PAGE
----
GluD2- and Cbln1-mediated competitive interactions shape the dendritic arbors of cerebellar Purkinje cells.
The synaptotrophic hypothesis posits that synapse formation stabilizes dendritic branches, but this hypothesis has not been causally tested in vivo in the mammalian brain. The presynaptic ligand cerebellin-1 (Cbln1) and postsynaptic receptor GluD2 mediate synaptogenesis between granule cells and Purkinje cells in the molecular layer of the cerebellar cortex. Here we show that sparse but not global knockout of GluD2 causes under-elaboration of Purkinje cell dendrites in the deep molecular layer and overelaboration in the superficial molecular layer. Developmental, overexpression, structure-function, and genetic epistasis analyses indicate that these dendrite morphogenesis defects result from a deficit in Cbln1/GluD2-dependent competitive interactions. A generative model of dendrite growth based on competitive synaptogenesis largely recapitulates GluD2 sparse and global knockout phenotypes. Our results support the synaptotrophic hypothesis at initial stages of dendrite development, suggest a second mode in which cumulative synapse formation inhibits further dendrite growth, and highlight the importance of competition in dendrite morphogenesis.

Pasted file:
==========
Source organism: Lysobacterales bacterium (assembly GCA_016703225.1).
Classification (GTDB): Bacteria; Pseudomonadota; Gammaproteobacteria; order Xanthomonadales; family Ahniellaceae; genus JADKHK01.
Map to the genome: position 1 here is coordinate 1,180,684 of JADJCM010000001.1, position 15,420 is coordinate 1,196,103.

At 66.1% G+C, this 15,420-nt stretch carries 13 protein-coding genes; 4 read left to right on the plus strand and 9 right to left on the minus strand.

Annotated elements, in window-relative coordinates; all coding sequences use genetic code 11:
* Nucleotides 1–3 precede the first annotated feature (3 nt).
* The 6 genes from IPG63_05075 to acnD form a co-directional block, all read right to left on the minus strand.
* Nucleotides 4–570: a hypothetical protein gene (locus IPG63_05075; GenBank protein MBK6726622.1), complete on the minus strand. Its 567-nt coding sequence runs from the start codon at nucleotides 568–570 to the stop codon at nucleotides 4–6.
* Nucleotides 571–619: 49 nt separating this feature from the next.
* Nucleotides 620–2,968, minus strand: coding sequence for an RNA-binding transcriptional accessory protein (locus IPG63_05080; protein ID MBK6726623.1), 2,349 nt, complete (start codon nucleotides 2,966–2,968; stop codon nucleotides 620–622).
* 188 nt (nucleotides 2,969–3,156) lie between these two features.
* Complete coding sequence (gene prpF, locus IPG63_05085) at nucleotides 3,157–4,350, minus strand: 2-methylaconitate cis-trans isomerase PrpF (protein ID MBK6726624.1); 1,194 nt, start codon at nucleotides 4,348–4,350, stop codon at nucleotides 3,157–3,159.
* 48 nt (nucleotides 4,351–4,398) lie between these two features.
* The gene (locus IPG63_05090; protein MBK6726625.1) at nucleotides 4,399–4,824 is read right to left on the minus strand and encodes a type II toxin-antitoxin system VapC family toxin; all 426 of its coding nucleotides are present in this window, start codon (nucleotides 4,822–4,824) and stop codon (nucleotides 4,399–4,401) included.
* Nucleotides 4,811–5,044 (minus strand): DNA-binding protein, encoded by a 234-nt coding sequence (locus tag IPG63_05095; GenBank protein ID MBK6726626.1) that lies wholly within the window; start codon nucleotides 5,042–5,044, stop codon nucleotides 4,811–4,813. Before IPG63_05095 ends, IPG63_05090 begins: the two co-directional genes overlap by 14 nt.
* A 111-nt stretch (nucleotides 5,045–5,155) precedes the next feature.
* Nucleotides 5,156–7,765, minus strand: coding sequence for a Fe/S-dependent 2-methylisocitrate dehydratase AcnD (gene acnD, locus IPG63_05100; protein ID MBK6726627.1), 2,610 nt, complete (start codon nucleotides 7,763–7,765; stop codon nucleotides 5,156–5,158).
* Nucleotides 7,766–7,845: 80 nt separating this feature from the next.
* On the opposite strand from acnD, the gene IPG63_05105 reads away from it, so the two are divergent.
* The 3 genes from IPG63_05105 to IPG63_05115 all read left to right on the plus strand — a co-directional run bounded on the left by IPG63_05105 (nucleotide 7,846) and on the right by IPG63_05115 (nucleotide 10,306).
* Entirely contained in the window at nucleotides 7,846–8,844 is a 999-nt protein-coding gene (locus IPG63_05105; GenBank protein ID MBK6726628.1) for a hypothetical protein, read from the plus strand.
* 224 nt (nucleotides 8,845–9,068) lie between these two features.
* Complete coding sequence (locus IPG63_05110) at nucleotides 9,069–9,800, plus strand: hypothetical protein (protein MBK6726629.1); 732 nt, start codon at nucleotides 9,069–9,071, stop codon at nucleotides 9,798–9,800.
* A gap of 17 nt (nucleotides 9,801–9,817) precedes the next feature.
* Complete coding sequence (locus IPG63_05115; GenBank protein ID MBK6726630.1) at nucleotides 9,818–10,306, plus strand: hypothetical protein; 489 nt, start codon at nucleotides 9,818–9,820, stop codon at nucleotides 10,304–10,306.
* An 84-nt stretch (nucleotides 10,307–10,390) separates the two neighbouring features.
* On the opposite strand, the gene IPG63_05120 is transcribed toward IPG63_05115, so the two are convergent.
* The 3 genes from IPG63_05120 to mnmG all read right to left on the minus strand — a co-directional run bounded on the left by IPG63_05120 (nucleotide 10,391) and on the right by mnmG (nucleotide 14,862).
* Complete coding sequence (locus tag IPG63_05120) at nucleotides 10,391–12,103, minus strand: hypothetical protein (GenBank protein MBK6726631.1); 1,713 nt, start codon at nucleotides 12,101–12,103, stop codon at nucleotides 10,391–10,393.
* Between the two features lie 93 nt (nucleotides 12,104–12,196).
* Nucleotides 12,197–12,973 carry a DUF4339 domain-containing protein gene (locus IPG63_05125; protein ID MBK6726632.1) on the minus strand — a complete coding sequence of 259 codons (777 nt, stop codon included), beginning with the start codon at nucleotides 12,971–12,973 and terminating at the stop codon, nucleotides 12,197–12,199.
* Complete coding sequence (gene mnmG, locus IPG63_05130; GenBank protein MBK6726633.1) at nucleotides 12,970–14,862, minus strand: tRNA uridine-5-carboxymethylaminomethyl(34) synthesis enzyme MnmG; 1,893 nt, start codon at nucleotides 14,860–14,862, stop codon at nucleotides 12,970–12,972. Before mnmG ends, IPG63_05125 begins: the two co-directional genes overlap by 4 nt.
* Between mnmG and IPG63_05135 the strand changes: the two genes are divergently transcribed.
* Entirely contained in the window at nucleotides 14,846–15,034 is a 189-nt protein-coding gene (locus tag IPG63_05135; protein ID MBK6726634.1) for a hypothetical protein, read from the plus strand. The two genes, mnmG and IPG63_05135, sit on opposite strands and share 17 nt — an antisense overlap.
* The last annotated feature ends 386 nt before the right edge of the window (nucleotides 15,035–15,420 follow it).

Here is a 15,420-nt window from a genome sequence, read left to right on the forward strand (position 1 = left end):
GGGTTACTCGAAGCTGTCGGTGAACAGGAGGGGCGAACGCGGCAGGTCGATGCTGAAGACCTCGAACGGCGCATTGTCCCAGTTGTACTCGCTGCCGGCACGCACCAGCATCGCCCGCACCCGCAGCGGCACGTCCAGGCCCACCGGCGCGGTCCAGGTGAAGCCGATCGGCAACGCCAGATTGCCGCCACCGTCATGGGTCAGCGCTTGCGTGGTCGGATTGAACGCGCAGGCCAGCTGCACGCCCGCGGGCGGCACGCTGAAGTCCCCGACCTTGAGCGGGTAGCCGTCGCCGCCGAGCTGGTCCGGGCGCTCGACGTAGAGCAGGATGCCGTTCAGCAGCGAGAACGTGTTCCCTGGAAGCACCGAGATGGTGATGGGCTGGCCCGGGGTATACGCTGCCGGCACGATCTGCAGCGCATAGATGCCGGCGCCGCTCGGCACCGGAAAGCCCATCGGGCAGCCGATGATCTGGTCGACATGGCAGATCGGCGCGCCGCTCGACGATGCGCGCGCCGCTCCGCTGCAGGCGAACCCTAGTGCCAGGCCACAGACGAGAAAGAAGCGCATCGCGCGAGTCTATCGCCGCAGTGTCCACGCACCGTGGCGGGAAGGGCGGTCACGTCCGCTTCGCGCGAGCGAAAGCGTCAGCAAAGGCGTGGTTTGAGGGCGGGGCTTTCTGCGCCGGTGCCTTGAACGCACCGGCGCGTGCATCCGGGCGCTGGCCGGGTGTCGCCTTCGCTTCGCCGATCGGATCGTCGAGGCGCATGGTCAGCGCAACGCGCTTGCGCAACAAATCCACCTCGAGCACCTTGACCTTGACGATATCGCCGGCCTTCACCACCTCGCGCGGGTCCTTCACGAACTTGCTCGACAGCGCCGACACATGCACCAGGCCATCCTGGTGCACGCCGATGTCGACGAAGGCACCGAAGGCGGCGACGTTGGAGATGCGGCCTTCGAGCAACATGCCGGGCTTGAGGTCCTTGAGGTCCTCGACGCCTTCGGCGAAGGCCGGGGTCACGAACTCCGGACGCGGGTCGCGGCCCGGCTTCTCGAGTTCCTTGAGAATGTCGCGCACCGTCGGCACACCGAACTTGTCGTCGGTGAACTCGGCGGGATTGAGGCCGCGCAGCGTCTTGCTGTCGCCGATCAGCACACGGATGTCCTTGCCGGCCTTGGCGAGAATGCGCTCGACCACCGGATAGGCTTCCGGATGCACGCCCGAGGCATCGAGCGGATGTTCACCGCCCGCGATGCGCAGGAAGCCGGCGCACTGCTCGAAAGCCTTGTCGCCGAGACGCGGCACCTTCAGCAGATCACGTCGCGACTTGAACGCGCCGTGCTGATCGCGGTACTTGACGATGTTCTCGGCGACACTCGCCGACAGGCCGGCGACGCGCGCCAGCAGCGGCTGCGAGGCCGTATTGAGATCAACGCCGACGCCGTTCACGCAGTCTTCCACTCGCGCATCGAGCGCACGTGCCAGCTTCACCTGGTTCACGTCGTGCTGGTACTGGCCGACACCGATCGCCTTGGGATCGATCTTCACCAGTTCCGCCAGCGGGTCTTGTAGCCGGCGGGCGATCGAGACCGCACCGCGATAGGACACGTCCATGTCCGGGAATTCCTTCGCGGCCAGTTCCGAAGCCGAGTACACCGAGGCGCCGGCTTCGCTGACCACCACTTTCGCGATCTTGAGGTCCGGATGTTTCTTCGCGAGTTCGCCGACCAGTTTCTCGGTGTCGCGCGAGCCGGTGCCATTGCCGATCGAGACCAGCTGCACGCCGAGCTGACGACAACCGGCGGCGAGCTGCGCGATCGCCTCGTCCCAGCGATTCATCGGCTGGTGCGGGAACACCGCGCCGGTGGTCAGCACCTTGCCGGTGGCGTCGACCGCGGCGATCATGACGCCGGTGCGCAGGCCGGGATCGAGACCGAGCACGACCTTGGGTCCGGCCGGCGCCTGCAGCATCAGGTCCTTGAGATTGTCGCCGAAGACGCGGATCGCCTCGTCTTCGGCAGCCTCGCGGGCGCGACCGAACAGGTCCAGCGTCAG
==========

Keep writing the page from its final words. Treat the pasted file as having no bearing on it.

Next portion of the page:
View details for DOI 10.1016/j.neuron.2020.11.028
View details for PubMedID 33352118